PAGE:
Farmers transport billions of bees to California to pollinate almonds.
Of all its produce, almonds are California’s biggest agricultural export. On average, California’s prosperous agricultural industry supplies up to 80% of the world’s almonds. Farmers owe their abundant harvest to billions of pollinating honey bees. During the annual blooming season, farmers transport around 30 billion bees to California to pollinate the almond crops. After this, they ship the bees to other states to pollinate other crops.
A palm and a pine tree stand next to each other in the middle of California.
In highway 99, near the midpoint of California, there’s a landmark that people often refer to as “Where the Palm Meets the Pine”. In this landmark, a palm tree stands next to an evergreen pine tree. The palm meeting the pine symbolizes the meeting of Southern and Northern California, with the palm representing the south and the pine representing the north.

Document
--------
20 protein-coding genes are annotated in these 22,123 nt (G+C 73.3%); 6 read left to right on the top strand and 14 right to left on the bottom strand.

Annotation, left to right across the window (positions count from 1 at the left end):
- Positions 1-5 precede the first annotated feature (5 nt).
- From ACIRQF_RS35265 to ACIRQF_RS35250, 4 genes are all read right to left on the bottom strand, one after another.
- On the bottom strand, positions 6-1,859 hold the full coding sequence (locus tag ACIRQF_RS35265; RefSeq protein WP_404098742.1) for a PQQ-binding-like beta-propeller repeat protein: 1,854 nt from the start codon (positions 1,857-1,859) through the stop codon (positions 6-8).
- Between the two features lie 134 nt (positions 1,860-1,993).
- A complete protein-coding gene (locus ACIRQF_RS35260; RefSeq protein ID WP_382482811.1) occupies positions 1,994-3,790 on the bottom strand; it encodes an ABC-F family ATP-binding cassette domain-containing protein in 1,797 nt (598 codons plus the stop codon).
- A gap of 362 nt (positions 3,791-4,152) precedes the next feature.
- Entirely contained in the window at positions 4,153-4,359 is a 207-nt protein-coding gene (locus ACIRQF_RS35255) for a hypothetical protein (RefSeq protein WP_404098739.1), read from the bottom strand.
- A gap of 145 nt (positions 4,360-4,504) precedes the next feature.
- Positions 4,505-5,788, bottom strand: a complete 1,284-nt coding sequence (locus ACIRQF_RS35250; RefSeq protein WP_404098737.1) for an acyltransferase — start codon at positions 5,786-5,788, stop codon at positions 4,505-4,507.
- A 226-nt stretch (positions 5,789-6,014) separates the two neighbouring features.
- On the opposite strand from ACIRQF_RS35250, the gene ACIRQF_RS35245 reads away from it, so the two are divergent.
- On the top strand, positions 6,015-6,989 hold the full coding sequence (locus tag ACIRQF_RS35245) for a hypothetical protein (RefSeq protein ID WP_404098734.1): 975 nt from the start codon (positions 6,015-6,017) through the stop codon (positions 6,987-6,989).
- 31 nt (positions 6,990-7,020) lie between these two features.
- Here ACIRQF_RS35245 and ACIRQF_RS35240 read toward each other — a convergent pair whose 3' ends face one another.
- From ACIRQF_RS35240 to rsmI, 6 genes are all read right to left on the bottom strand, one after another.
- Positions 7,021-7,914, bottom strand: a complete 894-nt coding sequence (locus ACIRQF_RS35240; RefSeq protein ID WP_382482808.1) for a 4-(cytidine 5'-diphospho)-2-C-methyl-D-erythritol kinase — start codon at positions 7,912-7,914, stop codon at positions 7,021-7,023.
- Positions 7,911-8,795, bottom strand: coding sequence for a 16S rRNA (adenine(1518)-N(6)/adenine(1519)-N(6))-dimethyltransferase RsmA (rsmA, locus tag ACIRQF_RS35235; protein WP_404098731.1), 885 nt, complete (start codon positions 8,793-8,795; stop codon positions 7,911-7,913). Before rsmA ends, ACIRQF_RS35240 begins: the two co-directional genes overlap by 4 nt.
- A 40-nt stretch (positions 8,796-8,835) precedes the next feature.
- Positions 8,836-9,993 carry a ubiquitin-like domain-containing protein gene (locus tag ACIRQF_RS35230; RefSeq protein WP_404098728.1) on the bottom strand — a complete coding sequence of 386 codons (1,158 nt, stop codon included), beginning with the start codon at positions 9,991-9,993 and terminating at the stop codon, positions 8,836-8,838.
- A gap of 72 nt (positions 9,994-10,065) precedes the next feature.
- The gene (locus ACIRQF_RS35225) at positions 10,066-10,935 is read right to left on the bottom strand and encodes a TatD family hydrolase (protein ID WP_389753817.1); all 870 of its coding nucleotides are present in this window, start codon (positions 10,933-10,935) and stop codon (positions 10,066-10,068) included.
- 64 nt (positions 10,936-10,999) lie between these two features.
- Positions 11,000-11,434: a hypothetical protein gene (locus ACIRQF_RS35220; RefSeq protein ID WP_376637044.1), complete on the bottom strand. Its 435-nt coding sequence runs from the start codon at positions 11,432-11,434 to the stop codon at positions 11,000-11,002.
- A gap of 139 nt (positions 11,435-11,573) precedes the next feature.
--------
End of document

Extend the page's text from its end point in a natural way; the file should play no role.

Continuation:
California has some weird laws.
In California, you can’t hunt game while you’re in a moving vehicle, except for hunting whales. However, the state prohibits hunting whales. Strangely, it also prohibits women from driving vehicles while wearing housecoats. In Eureka, California, it’s also illegal for men with mustaches to kiss a woman.
The first Disneyland theme park opened in California.
Opened in 1955, Disneyland Park in Anaheim, California is the first Disney theme park in the world. It also holds the distinction of being the only Disney theme park designed and built under Walt Disney’s supervision. How’s that for cool California facts?
The California Gold Rush started the biggest mass migration in US history.